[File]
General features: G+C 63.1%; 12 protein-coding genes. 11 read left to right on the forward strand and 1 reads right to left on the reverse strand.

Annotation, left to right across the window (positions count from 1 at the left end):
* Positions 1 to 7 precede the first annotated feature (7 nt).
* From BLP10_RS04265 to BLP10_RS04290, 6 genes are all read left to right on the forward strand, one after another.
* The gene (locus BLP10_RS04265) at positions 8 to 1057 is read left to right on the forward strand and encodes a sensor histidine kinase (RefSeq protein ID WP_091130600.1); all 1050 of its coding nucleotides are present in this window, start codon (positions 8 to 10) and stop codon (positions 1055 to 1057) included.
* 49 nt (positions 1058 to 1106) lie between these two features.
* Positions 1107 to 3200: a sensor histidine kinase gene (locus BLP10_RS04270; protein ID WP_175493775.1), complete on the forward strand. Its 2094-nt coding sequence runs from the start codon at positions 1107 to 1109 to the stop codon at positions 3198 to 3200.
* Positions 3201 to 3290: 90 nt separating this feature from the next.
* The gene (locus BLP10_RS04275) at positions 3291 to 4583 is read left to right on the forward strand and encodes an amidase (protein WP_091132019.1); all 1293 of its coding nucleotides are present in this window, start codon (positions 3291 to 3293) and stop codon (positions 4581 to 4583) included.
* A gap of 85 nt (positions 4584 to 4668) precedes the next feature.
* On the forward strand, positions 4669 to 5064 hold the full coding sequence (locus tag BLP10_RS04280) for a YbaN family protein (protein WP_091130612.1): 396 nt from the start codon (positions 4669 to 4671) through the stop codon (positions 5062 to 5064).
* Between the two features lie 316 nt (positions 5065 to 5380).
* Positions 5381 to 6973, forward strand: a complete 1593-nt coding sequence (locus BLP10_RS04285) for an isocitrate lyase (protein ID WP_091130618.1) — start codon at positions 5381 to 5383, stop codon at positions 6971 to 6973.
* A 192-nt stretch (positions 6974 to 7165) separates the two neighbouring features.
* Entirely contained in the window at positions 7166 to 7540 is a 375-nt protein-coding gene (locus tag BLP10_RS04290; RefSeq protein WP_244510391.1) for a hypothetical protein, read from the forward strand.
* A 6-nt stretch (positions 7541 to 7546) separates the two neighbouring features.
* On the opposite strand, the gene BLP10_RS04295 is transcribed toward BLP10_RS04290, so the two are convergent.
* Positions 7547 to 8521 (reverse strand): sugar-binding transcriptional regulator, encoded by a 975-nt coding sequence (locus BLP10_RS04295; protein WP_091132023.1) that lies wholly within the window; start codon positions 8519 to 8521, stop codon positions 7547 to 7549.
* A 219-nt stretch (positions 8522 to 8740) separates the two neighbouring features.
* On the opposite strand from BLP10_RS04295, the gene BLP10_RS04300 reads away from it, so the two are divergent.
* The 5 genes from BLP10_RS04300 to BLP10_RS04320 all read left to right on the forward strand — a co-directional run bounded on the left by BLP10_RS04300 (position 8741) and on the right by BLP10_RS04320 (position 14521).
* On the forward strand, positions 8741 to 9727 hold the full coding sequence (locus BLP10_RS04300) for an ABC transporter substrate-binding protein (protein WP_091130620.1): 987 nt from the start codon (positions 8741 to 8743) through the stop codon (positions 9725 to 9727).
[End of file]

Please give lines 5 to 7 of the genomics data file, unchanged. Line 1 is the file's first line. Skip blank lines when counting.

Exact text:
* The gene (locus BLP10_RS04265) at positions 8 to 1057 is read left to right on the forward strand and encodes a sensor histidine kinase (RefSeq protein ID WP_091130600.1); all 1050 of its coding nucleotides are present in this window, start codon (positions 8 to 10) and stop codon (positions 1055 to 1057) included.
* 49 nt (positions 1058 to 1106) lie between these two features.
* Positions 1107 to 3200: a sensor histidine kinase gene (locus BLP10_RS04270; protein ID WP_175493775.1), complete on the forward strand. Its 2094-nt coding sequence runs from the start codon at positions 1107 to 1109 to the stop codon at positions 3198 to 3200.